Joined: Sun Jun 10, 2012 8:10 pm
|Hopefully none of us here consume whey!
I read this nifty article that Fallen Horse posted. Thanks, Fallen Horse! http://www.suntimes.com/lifestyles/12891917-423/our-preoccupation-with-protein.html
I decided to post a comment, which then turned into me writing a book, so I decided to post it here in case anyone wanted to read it.
We all know that lunk at the gym who drinks 4 protein shakes per day, but has probably never even seen a kale leaf!
I agree with the article that most people in the U.S. are way too preoccupied with protein! I'm a hardcore athlete and I'm lucky if I get 80 grams per day.
The recommended daily intake of protein for the average person is only 0.8 grams per kilogram of body-weight. Thus, a 150 lb. person really only needs 55 grams of protein per day.
For my clients who are lifting weights and interested in building muscle, I usually recommend that they increase their protein intake beyond the RDA value to about 1 gram of protein per kilogram of body-weight. A 150 lb. serious weightlifter needs at least 68 grams.
For hardcore elite-level athletes, studies show that a protein intake of up to 1.4 grams per kilogram of body-weight can be beneficial. A 150 lb. hardcore athlete should aim for 95 grams.
Unfortunately, many fitness magazines (and the supplement companies they are funded by) run all sorts of misinformation campaigns in which they try to convince people of all sorts of unscientific nonsense.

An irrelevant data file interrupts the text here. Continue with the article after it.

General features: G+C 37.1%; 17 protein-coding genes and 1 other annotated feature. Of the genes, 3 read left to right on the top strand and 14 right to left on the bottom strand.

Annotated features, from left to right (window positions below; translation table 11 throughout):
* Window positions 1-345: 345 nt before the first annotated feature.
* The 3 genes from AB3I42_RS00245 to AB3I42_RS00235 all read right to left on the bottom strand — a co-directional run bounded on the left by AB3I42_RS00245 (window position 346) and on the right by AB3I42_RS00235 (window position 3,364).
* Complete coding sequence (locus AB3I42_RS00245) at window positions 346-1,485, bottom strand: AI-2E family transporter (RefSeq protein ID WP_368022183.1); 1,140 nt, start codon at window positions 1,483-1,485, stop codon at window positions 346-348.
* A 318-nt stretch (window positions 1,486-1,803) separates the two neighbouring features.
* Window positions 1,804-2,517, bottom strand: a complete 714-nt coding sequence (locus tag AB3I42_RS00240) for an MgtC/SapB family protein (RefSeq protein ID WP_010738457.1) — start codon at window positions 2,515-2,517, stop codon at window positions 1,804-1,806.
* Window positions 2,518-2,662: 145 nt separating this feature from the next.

My favorite protein myths are:
1. "You have to eat 1-2 grams of protein per pound of body-weight." This is by far the most ridiculous protein myth. The fact that this myth employs two different systems of measurement should be a clear giveaway that this claim is not scientific. Protein intake is measured in grams of protein per kilogram of body-weight. This first myth is not only inconvenient and potentially expensive, but excessive protein intake can also strain the kidneys as well as cause other minor digestive problems like constipation. Another problem is that focusing so much on protein intake can sometimes distract from obtaining other more important nutrients, especially micronutrients and phytonutrients. I'm sure you get more than enough protein already, but do you get enough calcium and Vitamin A? Add some collard greens to your diet! Collards are not only the most nutrient dense food on the planet, but they are also a good source of protein. They receive a nutrient balance (completeness score) of 81. A measly 30 calories worth of collards boasts 5% of the daily value (RDA) for protein, 133% Vitamin A, 59% Vitamin C, 11% Vitamin E, 638% Vitamin K, 8% Riboflavin, 8% B6, 41% Folate, 14% fiber, 14% Calcium, 14% and Manganese just to name a few. When I eat collards, I don't eat 30 calories worth, I eat about 200 calories worth, representing 7 times the above percentages. You do the math
When you compare a Brassica vegetable like collard greens, (our state food!) to a protein powder in terms of number of nutrients by weight or in terms of number of nutrients per energy content, collard greens are more nutritious either way, and in the case of the latter, collard greens are orders of magnitude more nutritious. Here is a commercial protein powder; it receives a nutrient balance (completeness score) of 34. There is far less nutrition in 100 calories worth of protein powder than in 30 calories worth of collard greens.